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Pleurodesis by talc poudrage under simple medical thoracoscopy: an international opinion
  1. J M Tschopp1,
  2. J M Schnyder1,
  3. P Astoul2,
  4. M Noppen3,
  5. M Froudarakis4,
  6. C T Bolliger5,
  7. S Gasparini6,
  8. G F Tassi7,
  9. F Rodriguez-Panadero8,
  10. R Loddenkemper9,
  11. Y Aelony10,
  12. J P Janssen11
  1. 1
    Centre Valaisan de Pneumologie, Montana, Switzerland
  2. 2
    Hôpital Sainte-Marguerite, Marseille, France
  3. 3
    University Hospital UZ Brussels, Brussels, Belgium
  4. 4
    University Hospital Alexandroupolis, Alexandroupolis, Greece
  5. 5
    Tygerberg Academic Hospital, Cape Town, South Africa
  6. 6
    Azienda Ospedali Riunti, Ancona, Italy
  7. 7
    Spedali Civili, Brescia, Italy
  8. 8
    Hospital Universitario Virgen del Rocio Sevilla, Seville, Spain
  9. 9
    Lungenklinik Heckeshorn, Berlin, Germany
  10. 10
    Harbor-UCLA Medical Center, Torrance, California, USA
  11. 11
    Canisius Wilhemina Hospital, Departement of Pulmonary Diseases B01, Nijmegen The Netherlands
  1. Professor J M Tschopp, Centre Valaisan de Pneumologie, CH 3962 Montana, Switzerland; jean-marie.tschopp{at}rsv-gnw.ch

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We read with interest the editorial by Davies et al1 and were pleased to learn that talc is preferred by most respiratory physicians worldwide as an effective pleurodesing agent. Based on scientific data, the authors recognise that the talc currently used in the UK and USA has serious side effects because of systemic dissemination of small particles. They omitted, however, an important experimental study which used larger talc particles (ie, the talc currently used in Europe for >70 years) and clearly showed that this talc does not disseminate in organs,2 unlike previous studies using American or Brazilian talc. This explains why many European respiratory physicians have used talc as a pleurodesing agent for >50 years without experiencing serious side effects.3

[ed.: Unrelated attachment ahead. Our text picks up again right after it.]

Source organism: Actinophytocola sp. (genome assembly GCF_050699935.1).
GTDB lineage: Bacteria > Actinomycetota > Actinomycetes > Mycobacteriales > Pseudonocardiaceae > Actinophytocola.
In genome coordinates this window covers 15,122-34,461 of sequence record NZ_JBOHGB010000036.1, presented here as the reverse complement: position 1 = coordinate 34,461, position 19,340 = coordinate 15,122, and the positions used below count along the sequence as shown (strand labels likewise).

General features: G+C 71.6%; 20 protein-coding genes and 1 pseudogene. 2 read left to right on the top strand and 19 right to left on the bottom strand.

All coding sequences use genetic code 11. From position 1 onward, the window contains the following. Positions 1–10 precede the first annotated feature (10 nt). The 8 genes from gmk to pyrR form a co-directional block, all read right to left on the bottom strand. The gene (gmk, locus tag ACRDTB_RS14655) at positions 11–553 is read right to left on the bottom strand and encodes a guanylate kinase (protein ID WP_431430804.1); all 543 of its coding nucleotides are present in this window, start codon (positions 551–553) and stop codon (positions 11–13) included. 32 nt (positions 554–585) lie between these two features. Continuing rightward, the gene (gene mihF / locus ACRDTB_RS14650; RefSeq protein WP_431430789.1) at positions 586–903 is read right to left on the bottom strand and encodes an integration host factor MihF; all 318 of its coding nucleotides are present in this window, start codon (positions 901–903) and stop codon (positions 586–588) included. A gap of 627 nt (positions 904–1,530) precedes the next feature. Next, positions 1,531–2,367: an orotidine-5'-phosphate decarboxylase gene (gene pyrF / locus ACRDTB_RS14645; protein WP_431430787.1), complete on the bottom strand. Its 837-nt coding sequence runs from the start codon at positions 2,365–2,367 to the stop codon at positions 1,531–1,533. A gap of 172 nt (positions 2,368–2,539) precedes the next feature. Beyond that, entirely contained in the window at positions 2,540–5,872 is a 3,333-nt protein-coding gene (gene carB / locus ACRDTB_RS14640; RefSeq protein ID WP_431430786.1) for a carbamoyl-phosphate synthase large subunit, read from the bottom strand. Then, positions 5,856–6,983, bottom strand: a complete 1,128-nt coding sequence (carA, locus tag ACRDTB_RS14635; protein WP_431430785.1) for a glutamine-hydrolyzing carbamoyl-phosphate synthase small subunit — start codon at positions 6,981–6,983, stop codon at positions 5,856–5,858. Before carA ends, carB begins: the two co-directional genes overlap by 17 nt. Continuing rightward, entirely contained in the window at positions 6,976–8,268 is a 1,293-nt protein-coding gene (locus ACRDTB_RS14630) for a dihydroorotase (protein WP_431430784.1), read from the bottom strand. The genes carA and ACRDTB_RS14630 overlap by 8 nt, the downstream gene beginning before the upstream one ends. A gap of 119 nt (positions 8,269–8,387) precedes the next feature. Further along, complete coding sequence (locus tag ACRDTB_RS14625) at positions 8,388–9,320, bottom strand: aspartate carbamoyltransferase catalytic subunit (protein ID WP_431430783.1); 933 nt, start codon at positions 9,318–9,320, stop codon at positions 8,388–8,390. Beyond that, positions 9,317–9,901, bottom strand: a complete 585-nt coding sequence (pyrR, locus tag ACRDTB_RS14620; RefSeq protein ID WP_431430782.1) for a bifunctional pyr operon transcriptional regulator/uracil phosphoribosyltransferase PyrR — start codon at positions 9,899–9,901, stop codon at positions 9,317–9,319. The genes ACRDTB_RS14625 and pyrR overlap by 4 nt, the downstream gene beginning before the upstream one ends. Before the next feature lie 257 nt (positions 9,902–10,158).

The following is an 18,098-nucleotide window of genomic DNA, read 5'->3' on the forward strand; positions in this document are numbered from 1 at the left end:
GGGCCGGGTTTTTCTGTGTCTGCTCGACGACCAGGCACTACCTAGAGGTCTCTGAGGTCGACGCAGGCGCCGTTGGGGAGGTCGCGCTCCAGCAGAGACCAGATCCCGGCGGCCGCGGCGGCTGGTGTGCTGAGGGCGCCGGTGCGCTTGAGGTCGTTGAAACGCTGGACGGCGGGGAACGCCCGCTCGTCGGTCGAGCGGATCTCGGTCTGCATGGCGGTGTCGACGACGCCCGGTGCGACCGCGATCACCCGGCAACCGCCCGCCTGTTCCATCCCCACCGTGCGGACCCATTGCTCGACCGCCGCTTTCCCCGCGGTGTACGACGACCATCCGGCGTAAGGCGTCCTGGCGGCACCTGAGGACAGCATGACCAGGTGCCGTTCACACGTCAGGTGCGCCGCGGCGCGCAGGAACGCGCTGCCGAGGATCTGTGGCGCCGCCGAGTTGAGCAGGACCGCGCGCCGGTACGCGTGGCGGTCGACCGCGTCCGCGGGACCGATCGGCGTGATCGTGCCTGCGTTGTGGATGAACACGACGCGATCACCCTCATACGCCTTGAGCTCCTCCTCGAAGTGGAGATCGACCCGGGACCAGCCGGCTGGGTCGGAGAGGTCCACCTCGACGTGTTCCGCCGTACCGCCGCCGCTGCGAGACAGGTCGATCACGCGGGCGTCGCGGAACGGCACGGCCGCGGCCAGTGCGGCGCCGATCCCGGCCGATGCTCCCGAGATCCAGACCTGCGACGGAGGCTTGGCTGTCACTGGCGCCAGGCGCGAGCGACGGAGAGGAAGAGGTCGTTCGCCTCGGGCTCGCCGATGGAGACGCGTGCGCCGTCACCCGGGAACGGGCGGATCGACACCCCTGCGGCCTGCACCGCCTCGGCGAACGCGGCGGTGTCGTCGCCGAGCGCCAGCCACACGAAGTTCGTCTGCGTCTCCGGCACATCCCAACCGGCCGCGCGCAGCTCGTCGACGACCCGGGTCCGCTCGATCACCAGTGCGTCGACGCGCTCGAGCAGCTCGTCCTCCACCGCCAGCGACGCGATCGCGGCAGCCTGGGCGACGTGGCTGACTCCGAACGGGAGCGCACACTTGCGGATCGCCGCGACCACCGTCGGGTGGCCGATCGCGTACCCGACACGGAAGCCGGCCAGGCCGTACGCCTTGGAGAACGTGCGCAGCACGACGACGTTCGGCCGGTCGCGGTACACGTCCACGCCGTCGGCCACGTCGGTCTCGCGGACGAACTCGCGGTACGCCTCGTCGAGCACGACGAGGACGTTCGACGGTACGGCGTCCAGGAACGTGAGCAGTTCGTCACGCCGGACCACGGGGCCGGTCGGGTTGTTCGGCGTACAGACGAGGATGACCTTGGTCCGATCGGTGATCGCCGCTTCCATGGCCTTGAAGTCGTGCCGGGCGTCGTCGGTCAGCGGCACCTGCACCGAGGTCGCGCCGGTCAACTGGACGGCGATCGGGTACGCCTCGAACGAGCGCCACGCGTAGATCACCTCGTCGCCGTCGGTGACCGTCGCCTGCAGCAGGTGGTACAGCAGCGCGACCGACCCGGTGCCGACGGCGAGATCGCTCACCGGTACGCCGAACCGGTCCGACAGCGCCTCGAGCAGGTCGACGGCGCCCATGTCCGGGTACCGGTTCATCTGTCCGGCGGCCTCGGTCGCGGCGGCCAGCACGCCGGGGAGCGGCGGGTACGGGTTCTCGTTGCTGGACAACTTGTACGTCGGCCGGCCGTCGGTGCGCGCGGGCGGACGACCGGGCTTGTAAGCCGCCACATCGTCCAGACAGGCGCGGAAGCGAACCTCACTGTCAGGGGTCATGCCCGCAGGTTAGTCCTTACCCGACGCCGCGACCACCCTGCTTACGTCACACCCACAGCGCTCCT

We thank the authors for referring to our European prospective study showing that talc poudrage under medical thoracoscopy is safe.4 There is, however, some misunderstanding of our results. In our paper we reported that we did not find any significant difference in oxygen saturation after the procedure. Physicians had a free choice of patient follow-up after thoracoscopy. There was, indeed, an increase in supplemental oxygen saturation, but we should not forget that routine use of oxygen by nasal prongs is often performed after thoracoscopy, as is done after many interventional procedures such as bronchoscopy. We agree that 7/558 patients developed radiographic pulmonary infiltrates after talc poudrage. However, this does not prove that talc was responsible for this rare infiltrate, which might have been the result of lung re-expansion after pleurodesis.

On the other hand, we are not sure that control of the calibre of talc particles will increase the cost of graded talc. The current graded talc used in Europe since 1930 is safe, but has a unique drawback. It is very cheap and does not interest pharmaceutical companies because of the lack of potential for financial benefit.

We agree that more research needs to be done into the mechanism of pleurodesis. However, in the meantime, the talc debate should be clarified; many patients suffering from lasting and severe dyspnoea related to malignant pleural effusion are relieved by thoracoscopic talc poudrage performed without intubation, under local anaesthesia with moderate sedation.5

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  • Competing interests: None.

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